Just hours before he was brutally attacked on August 12 in Chautauqua, New York, Salman had emailed me to help with securing safe refuge for Ukrainian writers who face grave perils that are silencing their voices at a time when they badly need to be heard. The email was nothing new. Salman and I have been in dialogue for nearly a decade on an endless array of efforts to aid persecuted writers and defend the freedom to write.

Salman has been targeted for his words for decades, but he has never flinched nor faltered. He has not lived life as a victim, nor given in to fear. He has been an unflagging, unflappable presence in the public arena, devoted to defending the written word, telling his stories and standing with others who are vulnerable and menaced. The attack on Salman Rushdie is not just the fulfilment of a fanatical Ayatollah’s sick fantasy. It is a reminder that writing and speaking are acts of bravery and courage that deserve and demand to be defended.

As a young writer, inspired by the literary greats of the 1970s and 80s who commandeered public conversations, took risks, and argued vociferously with one another, he was unafraid to take on taboo topics and challenge orthodoxies. He was captivated by the opportunity to bridge across enforced geographic, ideological and cultural divides, celebrating the presence of international writers at a Pen America Congress held in New York City in 1986.

When Iranian Ayatollah Khomeini issued a fatwa calling for Rushdie’s murder in 1989, he was forced to live underground under police protection for nearly 10 years. But as soon as it felt safe, Rushdie refused to continue cowering. He returned to the public eye audaciously, and for decades he has used his own platform and influence to protect fellow writers. In 2004 he became president of Pen America, helming an organization that had championed his cause during the darkest times.

The attack on Rushdie is a wake-up call for all of us who have a stake in free expression, which is all of us, period. While we do not yet know the motives of his attackers, it is hard to envisage a scenario in which this brazen, premeditated attack, the first in memory targeting a writer at a literary event in the United States, had nothing to do with Rushdie’s words and ideas.

The shocking attack on Rushdie comes at a time of intensifying and protean attacks on free expression worldwide. Pen America’s annual Freedom to Write Index tracks the cases of individual writers in prison worldwide. Our research has documented a significant jump in the number writers, academics, and public intellectuals detained globally over the last few years. Authoritarian governments throwing writers in jail is one potent form of repression of free expression, silencing those targeted and casting a chill over all others who might dare broach controversial topics or buck orthodoxies.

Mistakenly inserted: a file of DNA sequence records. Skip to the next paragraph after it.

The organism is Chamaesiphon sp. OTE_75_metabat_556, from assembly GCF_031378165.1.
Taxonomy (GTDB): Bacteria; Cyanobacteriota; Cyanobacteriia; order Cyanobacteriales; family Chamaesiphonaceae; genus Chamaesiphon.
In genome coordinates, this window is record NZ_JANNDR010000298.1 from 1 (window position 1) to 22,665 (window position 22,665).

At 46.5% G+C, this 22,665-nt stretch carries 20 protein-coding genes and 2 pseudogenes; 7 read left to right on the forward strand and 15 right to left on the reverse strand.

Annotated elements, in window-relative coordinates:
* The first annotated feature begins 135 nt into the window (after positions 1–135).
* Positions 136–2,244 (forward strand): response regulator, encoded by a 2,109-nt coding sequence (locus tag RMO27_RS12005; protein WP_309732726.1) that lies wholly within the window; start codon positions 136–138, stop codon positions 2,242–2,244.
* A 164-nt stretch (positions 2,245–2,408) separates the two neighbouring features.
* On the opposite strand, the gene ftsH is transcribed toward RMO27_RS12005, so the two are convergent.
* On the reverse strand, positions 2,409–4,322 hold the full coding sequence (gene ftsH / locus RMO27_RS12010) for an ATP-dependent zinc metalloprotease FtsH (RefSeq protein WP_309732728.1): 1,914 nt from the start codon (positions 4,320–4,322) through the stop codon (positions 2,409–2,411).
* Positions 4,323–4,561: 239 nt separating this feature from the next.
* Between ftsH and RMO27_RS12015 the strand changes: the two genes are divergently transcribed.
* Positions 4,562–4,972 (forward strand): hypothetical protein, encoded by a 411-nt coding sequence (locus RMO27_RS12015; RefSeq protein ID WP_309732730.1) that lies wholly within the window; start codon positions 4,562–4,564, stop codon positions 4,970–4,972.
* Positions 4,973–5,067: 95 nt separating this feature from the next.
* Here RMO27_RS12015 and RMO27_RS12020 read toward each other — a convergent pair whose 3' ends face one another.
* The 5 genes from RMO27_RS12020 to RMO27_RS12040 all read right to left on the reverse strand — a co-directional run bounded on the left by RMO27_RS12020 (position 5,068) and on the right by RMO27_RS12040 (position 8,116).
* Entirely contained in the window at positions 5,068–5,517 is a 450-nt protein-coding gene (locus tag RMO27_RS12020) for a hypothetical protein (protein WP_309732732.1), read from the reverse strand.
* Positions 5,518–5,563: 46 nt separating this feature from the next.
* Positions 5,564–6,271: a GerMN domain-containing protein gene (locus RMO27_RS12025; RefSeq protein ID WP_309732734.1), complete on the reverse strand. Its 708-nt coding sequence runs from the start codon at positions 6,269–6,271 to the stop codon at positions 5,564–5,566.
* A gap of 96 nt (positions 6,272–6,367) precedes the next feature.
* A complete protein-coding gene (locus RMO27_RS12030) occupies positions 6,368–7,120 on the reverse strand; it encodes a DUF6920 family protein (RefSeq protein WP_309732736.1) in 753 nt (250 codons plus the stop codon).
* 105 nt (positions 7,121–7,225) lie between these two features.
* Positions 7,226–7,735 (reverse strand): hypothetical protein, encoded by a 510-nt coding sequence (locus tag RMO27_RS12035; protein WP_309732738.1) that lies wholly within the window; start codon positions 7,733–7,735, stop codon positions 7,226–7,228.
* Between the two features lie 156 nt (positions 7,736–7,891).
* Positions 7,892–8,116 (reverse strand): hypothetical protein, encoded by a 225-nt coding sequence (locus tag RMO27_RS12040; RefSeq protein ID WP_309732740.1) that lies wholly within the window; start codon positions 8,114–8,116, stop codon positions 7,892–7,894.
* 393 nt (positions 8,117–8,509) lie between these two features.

But the threats to free expression we face as writers and citizens are much broader. They include online harassment that shuts people out from public discourse; ossified ideological orthodoxies that impair academic freedom and deter the expression of dissenting views in public discourse; ferocious waves of book and educational gag orders that banish specific ideas and identities from American classrooms; a flood of disinformation that has left a large segment of the population flummoxed over who and what to believe; campaigns of denigration targeting journalists and the media with the aim of dislodging faith in facts and truth; and the long arm of authoritarian repression whereby foreign governments reach into free societies to menace exiles and critics.

It was against this backdrop of surging repression that Pen America took the unprecedented step of convening an Emergency World Voices Congress of Writers this year – the first such gathering since 1939, when our leading intellectuals convened to grapple with the danger of rising fascism.

Free speech is in peril. Not even the steely resolve of a Salman Rushdie can turn the tide alone. But our words are not without power. If words did not matter, an assailant in upstate New York would not have plunged a knife into a writers’ neck. In Rushdie’s remarks at the Pen America Congress in May he decried white supremacy, religious extremism and political lies, exhorting that “we must understand that stories are at the heart of what is happening, and dishonest narratives of oppressors have proved attractive to many. So we must work to overturn the false narratives of tyrants, populists, and fools by telling better stories than they do.”

As we tell the story of the attack on Salman Rushdie, we must elucidate its larger lessons. Writing freely is an act of supreme bravery. Writers, thinkers and dissenters are not a luxury goods of concern only to elites. Writers are the coalminers of new perspectives, the safecrackers who can unlock an elusive empathy for those unlike us, and the town criers who force us to see what we would rather deny. Free expression is not something we can take for granted, and must be at the heart of our battle to defend democracy against its enemies.

Salman Rushdie has devoted his life to the freedom to write, exercising it, fighting for it, and using his fame and influence as a bulwark for all those who do the same. The attack on Rushdie is an attack on all who treasure the right to think, write and speak freely. We owe it to him to recognize it as such.

Suzanne Nossel

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Suzanne Nossel is CEO of PEN America and the author of Dare to Speak: Defending Free Speech for All.